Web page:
TV version (Display Regular Site)

Skip to: Navigation | Content | Sidebar | Footer

Weblog Entry

CSS In The News

May 06, 2003

jwz: CSS is BS

Steven Canfield: CSS: Where art thou? (Height: Auto)

Jamie’s issue smells to me like someone with a basic understanding of a technology throwing their hands in the air and denouncing the whole damn thing because they just can’t figure out how to do exactly what they want. No one claimed CSS was going to be a walk in the park, but assuming it isn’t capable just because you don’t figure out how to make things happen strikes me as a flawed approach to learning anything.

Steven tackles a much thornier issue, one that as of yet has no sensible workaround or solution. He has obviously tried, and come up short, but that’s no reason to throw CSS out the window.

I’ve never personally laid claim to CSS as being the be–all and end–all of web design. Far from it. The further I probe into what it can and can’t do, the more I realize it was designed with semantics clearly in mind over visuals. There are inherent flaws in the language that probably won’t be addressed for years to come.

However quirky CSS is though, I have to conclude we’re still better off than using HTML alone to solve these problems. Okay, we can’t do everything HTML 4.0 or even 2.0 let us do. But look at how much more we can do that neither of those could. Global style, separation of content and presentation, and reduced download times are huge points in favour of the new.

I’m sure the grass will always be greener on certain issues, but isn’t it nice to have more or less solid CSS support and lament a couple of trivial bits of HTML 4, rather than bemoan the lack of support for CSS while stuck with HTML 4 alone?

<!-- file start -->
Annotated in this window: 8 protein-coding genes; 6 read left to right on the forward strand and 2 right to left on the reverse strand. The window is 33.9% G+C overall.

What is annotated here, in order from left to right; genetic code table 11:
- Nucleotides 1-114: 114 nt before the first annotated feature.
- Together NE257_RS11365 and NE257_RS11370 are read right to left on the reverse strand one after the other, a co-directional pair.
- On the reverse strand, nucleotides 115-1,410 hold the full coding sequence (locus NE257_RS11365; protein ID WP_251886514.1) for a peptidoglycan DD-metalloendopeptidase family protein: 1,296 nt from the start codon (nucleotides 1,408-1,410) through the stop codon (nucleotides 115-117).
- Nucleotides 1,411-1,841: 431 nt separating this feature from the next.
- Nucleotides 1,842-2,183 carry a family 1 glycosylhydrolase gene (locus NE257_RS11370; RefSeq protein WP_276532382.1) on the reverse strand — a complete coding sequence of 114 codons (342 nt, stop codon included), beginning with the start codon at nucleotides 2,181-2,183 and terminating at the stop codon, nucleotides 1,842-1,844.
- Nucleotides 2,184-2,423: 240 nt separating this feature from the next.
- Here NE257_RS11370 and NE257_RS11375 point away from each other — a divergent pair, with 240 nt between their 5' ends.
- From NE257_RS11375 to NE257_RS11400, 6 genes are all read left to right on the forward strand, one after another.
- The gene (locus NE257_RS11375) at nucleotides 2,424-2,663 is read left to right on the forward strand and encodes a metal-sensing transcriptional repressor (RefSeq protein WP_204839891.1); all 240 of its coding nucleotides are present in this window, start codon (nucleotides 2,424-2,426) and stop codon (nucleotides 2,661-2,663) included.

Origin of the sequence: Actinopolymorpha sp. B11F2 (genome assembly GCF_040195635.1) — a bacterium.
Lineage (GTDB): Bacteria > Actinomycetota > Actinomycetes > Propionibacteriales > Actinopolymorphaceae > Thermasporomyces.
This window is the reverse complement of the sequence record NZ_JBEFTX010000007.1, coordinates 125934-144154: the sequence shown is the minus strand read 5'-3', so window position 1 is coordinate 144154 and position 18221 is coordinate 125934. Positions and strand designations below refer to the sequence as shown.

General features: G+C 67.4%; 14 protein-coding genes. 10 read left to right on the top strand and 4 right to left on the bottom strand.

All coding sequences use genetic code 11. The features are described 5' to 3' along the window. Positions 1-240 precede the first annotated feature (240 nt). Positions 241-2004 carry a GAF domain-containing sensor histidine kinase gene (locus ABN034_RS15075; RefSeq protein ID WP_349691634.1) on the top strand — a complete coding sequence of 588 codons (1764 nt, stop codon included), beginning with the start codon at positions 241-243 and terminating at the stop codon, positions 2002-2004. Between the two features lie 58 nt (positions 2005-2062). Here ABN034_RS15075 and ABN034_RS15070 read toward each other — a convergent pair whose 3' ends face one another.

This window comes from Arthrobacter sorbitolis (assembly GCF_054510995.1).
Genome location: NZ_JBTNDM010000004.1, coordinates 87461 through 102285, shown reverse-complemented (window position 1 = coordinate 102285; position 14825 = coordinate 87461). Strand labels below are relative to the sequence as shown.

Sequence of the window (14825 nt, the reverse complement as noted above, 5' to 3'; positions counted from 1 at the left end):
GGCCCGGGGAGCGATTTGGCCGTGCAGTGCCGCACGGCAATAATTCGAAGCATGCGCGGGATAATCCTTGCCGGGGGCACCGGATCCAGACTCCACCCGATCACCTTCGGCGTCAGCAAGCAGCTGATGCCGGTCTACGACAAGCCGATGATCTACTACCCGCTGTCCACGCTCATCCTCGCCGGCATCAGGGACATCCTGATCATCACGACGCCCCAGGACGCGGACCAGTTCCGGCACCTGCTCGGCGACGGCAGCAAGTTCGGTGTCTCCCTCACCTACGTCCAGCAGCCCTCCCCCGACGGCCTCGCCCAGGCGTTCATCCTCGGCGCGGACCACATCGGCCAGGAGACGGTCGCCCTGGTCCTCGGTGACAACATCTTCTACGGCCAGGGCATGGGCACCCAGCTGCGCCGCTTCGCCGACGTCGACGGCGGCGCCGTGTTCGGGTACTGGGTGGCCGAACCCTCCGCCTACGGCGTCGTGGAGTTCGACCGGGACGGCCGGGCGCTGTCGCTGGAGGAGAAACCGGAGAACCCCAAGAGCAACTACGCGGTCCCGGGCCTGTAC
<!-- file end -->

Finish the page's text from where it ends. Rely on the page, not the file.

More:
Reader Comments

haze says:
May 06, 01h

the new matrix movie coming out has the hurly burly martial arts fightscene (neo & agent smith) rendered completely through computers. it’s easier for the 3d guys to edit the scenes, easier to make changes, easier to add things. this “engine” can also be reused for other movies. with all these new features, it truly seems we’re better of using this new method than the old.

but what about the inherent nature of martial arts? what about the fact that we’re mesmerised by most martial arts flicks because those physical stunts are achievable stunts? what about how “bullet time” effects are FAR MORE realistic than the CGi-rendered stuff? sure it took a month or two to prep a bullet time sequence, but damn does that stuff look amazingly sweet.

again, form vs function.

Dave S. says:
May 06, 02h

I believe CSS offers both form and function better than old-school HTML and tag soup. It introduces new problems, but I don’t find them deal-breakers.

Did you get my recent e-mail, incidentally?

haze says:
May 06, 11h

hrmm… prolly not. dunno. email’s been buggy lately.
you emailing me to tell me that you wanna buy me free booze? gosh, yah didnt hafta but i ACCEPT! :0)

May 08, 01h

Very well said indeed. I have just attempted my first site in proper CSS for layout without any tables and it was far from a walk in the park but it was definatly a more enjoyable stroll.

In the past if I was creating a table layout and something looked abit wack then I would have to go back into the code, sift through hundreds of nested TD’s and Tr’s (Table cell and Table Rows for the un-initiated) to find where I was again and then make adjustments to the attributes of that particular row or cell and then check it and repeat the process until I was happy.

In CSS I simply find the element, class or id and change it. For example the width attribute and heypresto!

Nice site you have here, btw.

Paul Michael Smith